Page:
Federal Budget 2024 Discussion

Happy Federal Budget Evening.
Treasurer Jim Chalmers has delivered his 3th Federal Budget.

What are your thoughts?

ABC - Winners and Losers
2024-25 overview (budget.gov.au)

Previous years discussion (2022, 2021, 2020, 2019, 2018, 2017).

Poll Options

  • 44
  • 198
  • 91
  • 14
    Don't care


  • +16

    Cost of living crisis = more traffic to OzBargain

    Budget in a nutshell folks

    • +2

      So the more I pay for my eggies and milk, the richer Scotty gets?

    • +42

      Unfortunately that hasn't been the case. In our experience, more people come to OzBargain when they have more disposable income (e.g. during the pandemic). And when there's a cost of living crisis, the last thing people want to know is how they can save $50k on a Lotus Eletre. After all, most things featured on OzBargain aren't really everyday essentials.

      • Interesting @Scotty. Thought the Amazon and supermarket posts would drive a bit of traffic. Guess not…

        • I think what he is saying makes perfect sense. I know when I was saving for my house build one of the things I did was stop looking at OzB for a while as if you don't see stuff you don't impulse buy. Bargain or not you are only really saving money if you needed to buy something in the first place and many things on here are definitely in the not essential bucket.

        • Yeah but supermarket deals are hard to align with for some people. For us at least, we typically plan a weeks (or more) worth of meals and buy accordingly - thus what particular things are on special don't necessarily line up. I presume that if we were in a worse position financially, we would potentially change this behaviour to shopping deals and then planning meals according to what we were able to purchase, in which case the supermarket deals would matter.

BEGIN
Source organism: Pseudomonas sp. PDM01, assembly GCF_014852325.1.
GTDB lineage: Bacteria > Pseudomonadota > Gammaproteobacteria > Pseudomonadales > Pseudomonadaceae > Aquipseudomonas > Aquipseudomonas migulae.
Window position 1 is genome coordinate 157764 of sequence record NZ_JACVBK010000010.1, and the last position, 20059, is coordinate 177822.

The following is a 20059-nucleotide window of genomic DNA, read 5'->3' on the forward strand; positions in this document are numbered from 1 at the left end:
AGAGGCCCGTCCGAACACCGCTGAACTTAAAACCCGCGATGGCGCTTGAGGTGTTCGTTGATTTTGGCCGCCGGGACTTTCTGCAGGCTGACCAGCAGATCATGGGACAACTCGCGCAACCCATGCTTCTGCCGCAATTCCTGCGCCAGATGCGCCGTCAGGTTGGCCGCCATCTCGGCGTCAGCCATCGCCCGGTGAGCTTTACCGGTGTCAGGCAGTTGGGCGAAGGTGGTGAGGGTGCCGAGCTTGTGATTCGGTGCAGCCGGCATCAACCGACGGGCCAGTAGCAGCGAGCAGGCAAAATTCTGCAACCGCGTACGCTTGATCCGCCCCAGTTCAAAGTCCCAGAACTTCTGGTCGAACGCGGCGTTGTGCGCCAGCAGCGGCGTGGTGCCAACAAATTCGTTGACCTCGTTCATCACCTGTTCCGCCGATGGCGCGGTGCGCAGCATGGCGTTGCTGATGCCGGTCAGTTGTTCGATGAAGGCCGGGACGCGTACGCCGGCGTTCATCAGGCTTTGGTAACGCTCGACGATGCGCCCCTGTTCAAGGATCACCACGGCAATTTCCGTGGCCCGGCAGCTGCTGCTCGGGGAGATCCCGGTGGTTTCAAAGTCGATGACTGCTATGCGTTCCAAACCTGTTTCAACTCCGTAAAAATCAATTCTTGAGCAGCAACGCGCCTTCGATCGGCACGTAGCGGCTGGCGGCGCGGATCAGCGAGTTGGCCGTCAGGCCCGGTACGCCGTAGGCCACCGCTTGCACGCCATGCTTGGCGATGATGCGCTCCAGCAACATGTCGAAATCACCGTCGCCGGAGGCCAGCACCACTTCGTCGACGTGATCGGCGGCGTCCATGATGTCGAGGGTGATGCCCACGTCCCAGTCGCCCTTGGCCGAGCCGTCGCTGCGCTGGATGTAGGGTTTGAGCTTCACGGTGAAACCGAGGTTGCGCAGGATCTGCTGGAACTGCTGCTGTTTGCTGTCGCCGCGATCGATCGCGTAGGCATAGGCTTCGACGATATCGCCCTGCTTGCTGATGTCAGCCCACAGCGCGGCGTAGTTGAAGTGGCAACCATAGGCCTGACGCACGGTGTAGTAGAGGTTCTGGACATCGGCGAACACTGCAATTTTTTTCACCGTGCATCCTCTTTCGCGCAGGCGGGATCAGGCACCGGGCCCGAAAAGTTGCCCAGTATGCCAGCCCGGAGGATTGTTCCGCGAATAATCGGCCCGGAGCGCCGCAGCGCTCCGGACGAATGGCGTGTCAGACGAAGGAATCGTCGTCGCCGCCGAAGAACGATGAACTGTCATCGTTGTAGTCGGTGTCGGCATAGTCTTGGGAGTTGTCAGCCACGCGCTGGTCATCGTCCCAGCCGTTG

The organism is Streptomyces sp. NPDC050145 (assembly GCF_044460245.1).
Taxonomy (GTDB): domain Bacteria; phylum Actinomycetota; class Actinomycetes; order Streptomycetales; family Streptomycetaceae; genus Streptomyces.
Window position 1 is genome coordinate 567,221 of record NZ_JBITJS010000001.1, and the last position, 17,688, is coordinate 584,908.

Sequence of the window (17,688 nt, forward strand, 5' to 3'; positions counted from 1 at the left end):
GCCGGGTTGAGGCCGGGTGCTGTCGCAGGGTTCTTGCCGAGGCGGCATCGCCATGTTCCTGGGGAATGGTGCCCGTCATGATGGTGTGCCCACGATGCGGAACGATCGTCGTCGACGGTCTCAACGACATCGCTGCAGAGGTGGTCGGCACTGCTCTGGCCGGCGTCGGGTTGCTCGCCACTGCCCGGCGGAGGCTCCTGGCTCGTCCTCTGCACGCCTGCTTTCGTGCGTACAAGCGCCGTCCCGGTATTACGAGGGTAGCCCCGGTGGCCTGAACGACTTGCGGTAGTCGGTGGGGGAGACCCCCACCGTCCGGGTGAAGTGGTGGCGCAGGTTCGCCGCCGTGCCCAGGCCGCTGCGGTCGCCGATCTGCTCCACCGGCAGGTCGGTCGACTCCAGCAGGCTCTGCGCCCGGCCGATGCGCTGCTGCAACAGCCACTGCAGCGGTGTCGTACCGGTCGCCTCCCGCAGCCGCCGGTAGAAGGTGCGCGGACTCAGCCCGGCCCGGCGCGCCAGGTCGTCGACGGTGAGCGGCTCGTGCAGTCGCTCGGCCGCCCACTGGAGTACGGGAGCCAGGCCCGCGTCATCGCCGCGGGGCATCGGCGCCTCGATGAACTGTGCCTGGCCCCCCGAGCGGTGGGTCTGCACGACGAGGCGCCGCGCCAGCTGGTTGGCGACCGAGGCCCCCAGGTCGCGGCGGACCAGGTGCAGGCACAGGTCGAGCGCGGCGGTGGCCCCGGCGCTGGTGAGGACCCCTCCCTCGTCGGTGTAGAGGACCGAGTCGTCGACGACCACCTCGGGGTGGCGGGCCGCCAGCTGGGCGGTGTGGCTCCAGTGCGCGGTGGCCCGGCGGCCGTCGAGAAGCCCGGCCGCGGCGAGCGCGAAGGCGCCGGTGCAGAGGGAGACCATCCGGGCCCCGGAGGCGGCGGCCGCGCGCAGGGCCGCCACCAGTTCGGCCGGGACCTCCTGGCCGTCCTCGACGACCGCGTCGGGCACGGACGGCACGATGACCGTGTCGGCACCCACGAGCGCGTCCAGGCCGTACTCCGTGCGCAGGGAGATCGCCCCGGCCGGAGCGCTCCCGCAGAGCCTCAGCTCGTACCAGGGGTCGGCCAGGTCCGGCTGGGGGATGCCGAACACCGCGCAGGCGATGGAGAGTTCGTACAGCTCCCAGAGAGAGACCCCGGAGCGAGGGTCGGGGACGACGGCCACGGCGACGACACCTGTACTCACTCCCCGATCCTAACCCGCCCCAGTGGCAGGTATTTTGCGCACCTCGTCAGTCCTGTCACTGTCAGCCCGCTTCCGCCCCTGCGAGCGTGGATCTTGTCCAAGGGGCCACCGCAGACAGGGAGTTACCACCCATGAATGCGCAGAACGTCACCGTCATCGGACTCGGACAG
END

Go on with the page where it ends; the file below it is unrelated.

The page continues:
• +1

            @Chandler: That's why sometimes you spend to save — people with disposable income can buy the discounted items outside the usage cycle, ie bulk buy toilet paper when on special & store up. Unfortunately those on strict budget can't afford (thus might end up spend more).

        • just dont ever apply for a marketing job because clearly you dont know


    • +1

      Reading some of the bargains and comments here, I'd say a significant proportion of our community is NOT struggling at all.
      And there's nothing wrong with that. Everyone here loves a bargain, be it for daily necessities, or for that must-have $200k+ automobile.

  • +10

    Vote @Jv for treasurer

    • +4

      He’d win on preferences

      • +4

        He would have a comment comeback for any MP

      • +4

        I’d be interested to know what sort of bold policies he’d put forward.

    • I wouldn't. I don't think the guy would do any work. If you look at his post history he posts continuously during the period of 9am-5pm, sometimes hundreds of comments a day.

  • +1

    im not hating it but it is certainly inflationary the biggest losers are those with a home loan as this will keep rates higher for longer, maybe even will push another rate rise…..

    if you're 'saver' or cash rich with money in HISA you would be pretty happy

  • +21

    Haven't looked, assuming the middle class will get the shaft.

    • Albo's Australia

    • +14

      Im not a fan of this government but lets be frank that is the running theme no matter who is in power? The working poor (anyone who needs to work to survive regardless of income) usually get shafted

      Greens only care about the bums of society and those donating billionars donating via shrouded measures

      ALP and LNP care about those 'donating' to their parties usually banks, mining etc essentially billionars donating directly